Julia Child's newest TV series is a 39-part ""full course in the art of baking."" Here Greenspan (Waffles from Morning to Midnight) delivers the textbook for the course. The syllabus is comprehensive, covering breads, morning pastries, cakes, cookies, pies and savory pastries. The French classics--baguette, croissant, genoise, savarin, madeleines--are all present, but so are focaccia, pita, cobbler, rugelach and biscotti. This variety owes much to 27 ""baker-professors"" called on to instruct in their specialties. Steve Sullivan creates artisanal baguettes and couronnes; Beatrice Ojakangas prepares Danish Pastry and Swedish Limpa; Alice Medrich presents a Chocolate Ruffle Cake; Jeffrey Alfond and Naomi Duguid bake Persian Nan and other flatbreads; Lauren Groveman makes bagels and bialys; and Martha Stewart crafts a wedding cake decorated with marzipan fruit. Greenspan presents the nearly 200 recipes in classic Julia style; each recipe is clear, complete and comes with preparation and storage information. But the student-baker will need equipment and patience to match their efforts: many recipes rely on a heavy duty mixer, and some techniques will take repeated effort to master. For the ambitious, the adventurous and the simply appreciative, Baking with Julia is a course worth taking and a cookbook worth owning. BOMC/Good Cook selection; author (Ms. Child) tour. (Nov.)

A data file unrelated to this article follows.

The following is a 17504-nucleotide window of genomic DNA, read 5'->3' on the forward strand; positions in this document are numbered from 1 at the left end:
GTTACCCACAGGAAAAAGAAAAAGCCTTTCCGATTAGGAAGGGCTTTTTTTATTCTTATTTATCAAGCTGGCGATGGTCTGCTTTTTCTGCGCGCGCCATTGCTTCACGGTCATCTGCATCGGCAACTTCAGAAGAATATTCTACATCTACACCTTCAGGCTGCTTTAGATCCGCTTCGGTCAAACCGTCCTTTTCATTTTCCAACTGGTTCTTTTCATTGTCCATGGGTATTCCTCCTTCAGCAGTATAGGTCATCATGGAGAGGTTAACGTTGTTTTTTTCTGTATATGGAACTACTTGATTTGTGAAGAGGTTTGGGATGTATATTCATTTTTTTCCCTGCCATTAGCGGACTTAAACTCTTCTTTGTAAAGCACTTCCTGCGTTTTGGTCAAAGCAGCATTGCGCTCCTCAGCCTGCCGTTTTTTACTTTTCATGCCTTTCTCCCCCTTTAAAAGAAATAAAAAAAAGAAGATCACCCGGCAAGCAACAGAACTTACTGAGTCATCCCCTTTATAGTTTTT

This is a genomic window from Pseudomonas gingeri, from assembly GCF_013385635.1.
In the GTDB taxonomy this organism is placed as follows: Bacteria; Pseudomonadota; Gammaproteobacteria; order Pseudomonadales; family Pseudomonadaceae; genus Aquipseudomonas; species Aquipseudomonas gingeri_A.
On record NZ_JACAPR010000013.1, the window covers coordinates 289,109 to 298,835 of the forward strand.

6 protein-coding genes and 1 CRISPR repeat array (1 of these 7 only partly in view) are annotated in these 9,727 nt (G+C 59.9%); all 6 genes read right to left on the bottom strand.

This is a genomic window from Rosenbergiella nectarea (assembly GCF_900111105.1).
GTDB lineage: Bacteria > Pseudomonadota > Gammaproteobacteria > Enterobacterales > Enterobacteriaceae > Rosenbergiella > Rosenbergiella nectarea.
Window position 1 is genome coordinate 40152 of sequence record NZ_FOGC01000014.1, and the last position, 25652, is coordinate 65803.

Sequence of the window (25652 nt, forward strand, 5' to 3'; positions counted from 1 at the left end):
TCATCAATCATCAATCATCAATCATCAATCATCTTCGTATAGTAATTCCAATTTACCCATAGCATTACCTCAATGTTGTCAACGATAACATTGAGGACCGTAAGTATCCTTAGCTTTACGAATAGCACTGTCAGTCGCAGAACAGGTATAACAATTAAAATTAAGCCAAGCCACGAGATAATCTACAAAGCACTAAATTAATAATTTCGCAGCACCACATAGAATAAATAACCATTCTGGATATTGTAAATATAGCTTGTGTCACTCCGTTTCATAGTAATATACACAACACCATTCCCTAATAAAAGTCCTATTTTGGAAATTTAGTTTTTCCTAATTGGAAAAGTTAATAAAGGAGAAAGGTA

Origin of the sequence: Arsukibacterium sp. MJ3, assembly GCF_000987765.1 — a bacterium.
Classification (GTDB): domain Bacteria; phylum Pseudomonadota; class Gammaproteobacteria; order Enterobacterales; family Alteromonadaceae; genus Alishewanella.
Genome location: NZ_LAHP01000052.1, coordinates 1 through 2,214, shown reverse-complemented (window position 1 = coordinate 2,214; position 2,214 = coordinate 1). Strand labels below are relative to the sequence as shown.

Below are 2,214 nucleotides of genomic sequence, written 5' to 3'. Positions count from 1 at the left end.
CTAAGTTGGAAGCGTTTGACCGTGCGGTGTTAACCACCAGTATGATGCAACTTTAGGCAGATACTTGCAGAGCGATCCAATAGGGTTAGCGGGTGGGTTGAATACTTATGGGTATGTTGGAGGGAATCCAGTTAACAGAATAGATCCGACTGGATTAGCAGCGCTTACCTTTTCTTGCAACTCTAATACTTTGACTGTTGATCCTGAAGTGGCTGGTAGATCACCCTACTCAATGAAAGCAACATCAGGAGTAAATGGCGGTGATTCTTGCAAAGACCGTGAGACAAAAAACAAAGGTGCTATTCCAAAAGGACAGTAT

Reviewed on: 11/04/1996 Release date: 11/01/1996 Genre: Nonfiction
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